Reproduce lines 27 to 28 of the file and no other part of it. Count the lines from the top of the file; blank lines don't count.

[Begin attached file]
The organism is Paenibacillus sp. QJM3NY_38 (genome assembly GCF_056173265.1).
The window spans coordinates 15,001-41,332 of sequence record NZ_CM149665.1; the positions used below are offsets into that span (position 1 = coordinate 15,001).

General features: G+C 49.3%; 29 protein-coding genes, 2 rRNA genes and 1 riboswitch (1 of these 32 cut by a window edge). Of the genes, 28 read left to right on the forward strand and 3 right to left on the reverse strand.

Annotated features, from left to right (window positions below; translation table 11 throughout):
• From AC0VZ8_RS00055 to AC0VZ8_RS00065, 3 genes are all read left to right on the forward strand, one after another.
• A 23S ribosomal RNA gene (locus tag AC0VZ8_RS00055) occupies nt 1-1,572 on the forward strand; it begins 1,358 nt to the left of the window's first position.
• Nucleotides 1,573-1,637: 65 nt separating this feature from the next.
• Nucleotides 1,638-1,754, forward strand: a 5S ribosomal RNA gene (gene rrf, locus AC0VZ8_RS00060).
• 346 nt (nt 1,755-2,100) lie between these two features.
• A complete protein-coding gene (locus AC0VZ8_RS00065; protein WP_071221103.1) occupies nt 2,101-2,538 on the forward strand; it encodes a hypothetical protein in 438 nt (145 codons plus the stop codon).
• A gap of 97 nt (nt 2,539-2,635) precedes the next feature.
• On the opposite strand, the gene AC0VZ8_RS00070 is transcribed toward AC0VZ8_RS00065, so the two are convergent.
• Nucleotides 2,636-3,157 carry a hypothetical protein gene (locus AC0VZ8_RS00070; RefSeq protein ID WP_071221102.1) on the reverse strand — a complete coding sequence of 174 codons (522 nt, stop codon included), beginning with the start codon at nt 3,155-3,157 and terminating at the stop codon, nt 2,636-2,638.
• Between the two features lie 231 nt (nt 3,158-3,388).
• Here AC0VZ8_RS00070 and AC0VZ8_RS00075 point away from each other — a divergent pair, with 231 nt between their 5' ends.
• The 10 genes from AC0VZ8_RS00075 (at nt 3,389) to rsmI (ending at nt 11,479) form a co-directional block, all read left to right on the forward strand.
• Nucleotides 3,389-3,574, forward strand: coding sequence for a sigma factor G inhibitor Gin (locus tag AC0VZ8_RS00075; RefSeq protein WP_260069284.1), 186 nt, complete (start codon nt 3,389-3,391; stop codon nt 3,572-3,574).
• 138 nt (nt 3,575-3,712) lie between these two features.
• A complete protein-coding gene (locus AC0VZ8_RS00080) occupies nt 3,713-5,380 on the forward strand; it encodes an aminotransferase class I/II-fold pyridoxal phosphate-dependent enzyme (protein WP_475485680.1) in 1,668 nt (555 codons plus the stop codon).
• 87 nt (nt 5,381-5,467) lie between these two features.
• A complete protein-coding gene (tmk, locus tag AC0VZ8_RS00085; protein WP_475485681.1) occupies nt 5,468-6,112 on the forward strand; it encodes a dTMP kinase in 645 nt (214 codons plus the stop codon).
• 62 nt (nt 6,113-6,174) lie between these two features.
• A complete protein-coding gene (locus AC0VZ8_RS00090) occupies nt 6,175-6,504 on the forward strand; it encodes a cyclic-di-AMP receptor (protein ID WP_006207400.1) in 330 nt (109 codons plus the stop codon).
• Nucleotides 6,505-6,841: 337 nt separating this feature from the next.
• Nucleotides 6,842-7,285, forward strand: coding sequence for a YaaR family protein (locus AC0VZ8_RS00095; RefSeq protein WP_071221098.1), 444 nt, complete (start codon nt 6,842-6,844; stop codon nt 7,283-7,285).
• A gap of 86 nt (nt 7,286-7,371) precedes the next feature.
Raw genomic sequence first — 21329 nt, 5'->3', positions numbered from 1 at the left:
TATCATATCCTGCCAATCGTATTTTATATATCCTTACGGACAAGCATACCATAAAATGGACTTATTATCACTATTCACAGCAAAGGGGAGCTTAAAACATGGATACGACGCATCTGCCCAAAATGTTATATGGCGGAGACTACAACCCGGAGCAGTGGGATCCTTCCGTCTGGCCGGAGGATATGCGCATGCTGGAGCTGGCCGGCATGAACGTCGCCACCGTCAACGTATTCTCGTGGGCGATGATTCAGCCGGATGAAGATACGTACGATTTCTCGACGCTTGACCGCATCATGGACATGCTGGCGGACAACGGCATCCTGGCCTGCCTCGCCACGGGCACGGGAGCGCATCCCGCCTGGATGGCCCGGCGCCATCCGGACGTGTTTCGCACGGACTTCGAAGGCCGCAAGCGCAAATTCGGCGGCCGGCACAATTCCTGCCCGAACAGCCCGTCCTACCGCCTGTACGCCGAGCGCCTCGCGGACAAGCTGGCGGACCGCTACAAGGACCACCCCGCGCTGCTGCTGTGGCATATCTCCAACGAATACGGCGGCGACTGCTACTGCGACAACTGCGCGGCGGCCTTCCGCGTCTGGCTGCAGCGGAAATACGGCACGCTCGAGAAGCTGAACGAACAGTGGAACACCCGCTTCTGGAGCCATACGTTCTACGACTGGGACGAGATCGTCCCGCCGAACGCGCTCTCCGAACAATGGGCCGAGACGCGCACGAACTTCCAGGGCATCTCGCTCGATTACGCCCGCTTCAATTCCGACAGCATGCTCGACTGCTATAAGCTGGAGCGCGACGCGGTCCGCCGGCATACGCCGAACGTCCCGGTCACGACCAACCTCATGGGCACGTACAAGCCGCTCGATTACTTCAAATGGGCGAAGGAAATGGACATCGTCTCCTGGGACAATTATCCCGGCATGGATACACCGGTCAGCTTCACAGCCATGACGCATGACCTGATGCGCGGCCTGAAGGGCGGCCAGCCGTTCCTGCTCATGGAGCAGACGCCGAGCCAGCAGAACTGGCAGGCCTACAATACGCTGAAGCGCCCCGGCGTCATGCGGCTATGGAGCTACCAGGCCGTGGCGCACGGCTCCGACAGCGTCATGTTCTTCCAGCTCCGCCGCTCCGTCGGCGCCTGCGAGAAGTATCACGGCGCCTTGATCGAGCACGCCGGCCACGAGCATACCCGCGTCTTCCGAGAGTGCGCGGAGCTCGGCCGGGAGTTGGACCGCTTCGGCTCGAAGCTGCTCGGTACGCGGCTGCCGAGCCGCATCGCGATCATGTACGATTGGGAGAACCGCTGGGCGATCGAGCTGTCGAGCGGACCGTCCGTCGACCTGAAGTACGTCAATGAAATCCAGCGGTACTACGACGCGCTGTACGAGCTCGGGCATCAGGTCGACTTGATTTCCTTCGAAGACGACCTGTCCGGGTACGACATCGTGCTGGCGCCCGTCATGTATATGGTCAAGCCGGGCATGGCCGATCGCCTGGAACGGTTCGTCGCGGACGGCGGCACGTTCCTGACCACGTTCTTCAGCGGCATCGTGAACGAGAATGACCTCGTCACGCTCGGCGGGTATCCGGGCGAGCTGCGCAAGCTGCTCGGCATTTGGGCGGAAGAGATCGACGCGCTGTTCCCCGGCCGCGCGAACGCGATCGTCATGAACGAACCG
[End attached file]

Raw genomic sequence first — 21329 nt, 5'->3', positions numbered from 1 at the left:
TATCATATCCTGCCAATCGTATTTTATATATCCTTACGGACAAGCATACCATAAAATGGACTTATTATCACTATTCACAGCAAAGGGGAGCTTAAAACATGGATACGACGCATCTGCCCAAAATGTTATATGGCGGAGACTACAACCCGGAGCAGTGGGATCCTTCCGTCTGGCCGGAGGATATGCGCATGCTGGAGCTGGCCGGCATGAACGTCGCCACCGTCAACGTATTCTCGTGGGCGATGATTCAGCCGGATGAAGATACGTACGATTTCTCGACGCTTGACCGCATCATGGACATGCTGGCGGACAACGGCATCCTGGCCTGCCTCGCCACGGGCACGGGAGCGCATCCCGCCTGGATGGCCCGGCGCCATCCGGACGTGTTTCGCACGGACTTCGAAGGCCGCAAGCGCAAATTCGGCGGCCGGCACAATTCCTGCCCGAACAGCCCGTCCTACCGCCTGTACGCCGAGCGCCTCGCGGACAAGCTGGCGGACCGCTACAAGGACCACCCCGCGCTGCTGCTGTGGCATATCTCCAACGAATACGGCGGCGACTGCTACTGCGACAACTGCGCGGCGGCCTTCCGCGTCTGGCTGCAGCGGAAATACGGCACGCTCGAGAAGCTGAACGAACAGTGGAACACCCGCTTCTGGAGCCATACGTTCTACGACTGGGACGAGATCGTCCCGCCGAACGCGCTCTCCGAACAATGGGCCGAGACGCGCACGAACTTCCAGGGCATCTCGCTCGATTACGCCCGCTTCAATTCCGACAGCATGCTCGACTGCTATAAGCTGGAGCGCGACGCGGTCCGCCGGCATACGCCGAACGTCCCGGTCACGACCAACCTCATGGGCACGTACAAGCCGCTCGATTACTTCAAATGGGCGAAGGAAATGGACATCGTCTCCTGGGACAATTATCCCGGCATGGATACACCGGTCAGCTTCACAGCCATGACGCATGACCTGATGCGCGGCCTGAAGGGCGGCCAGCCGTTCCTGCTCATGGAGCAGACGCCGAGCCAGCAGAACTGGCAGGCCTACAATACGCTGAAGCGCCCCGGCGTCATGCGGCTATGGAGCTACCAGGCCGTGGCGCACGGCTCCGACAGCGTCATGTTCTTCCAGCTCCGCCGCTCCGTCGGCGCCTGCGAGAAGTATCACGGCGCCTTGATCGAGCACGCCGGCCACGAGCATACCCGCGTCTTCCGAGAGTGCGCGGAGCTCGGCCGGGAGTTGGACCGCTTCGGCTCGAAGCTGCTCGGTACGCGGCTGCCGAGCCGCATCGCGATCATGTACGATTGGGAGAACCGCTGGGCGATCGAGCTGTCGAGCGGACCGTCCGTCGACCTGAAGTACGTCAATGAAATCCAGCGGTACTACGACGCGCTGTACGAGCTCGGGCATCAGGTCGACTTGATTTCCTTCGAAGACGACCTGTCCGGGTACGACATCGTGCTGGCGCCCGTCATGTATATGGTCAAGCCGGGCATGGCCGATCGCCTGGAACGGTTCGTCGCGGACGGCGGCACGTTCCTGACCACGTTCTTCAGCGGCATCGTGAACGAGAATGACCTCGTCACGCTCGGCGGGTATCCGGGCGAGCTGCGCAAGCTGCTCGGCATTTGGGCGGAAGAGATCGACGCGCTGTTCCCCGGCCGCGCGAACGCGATCGTCATGAACGAACCG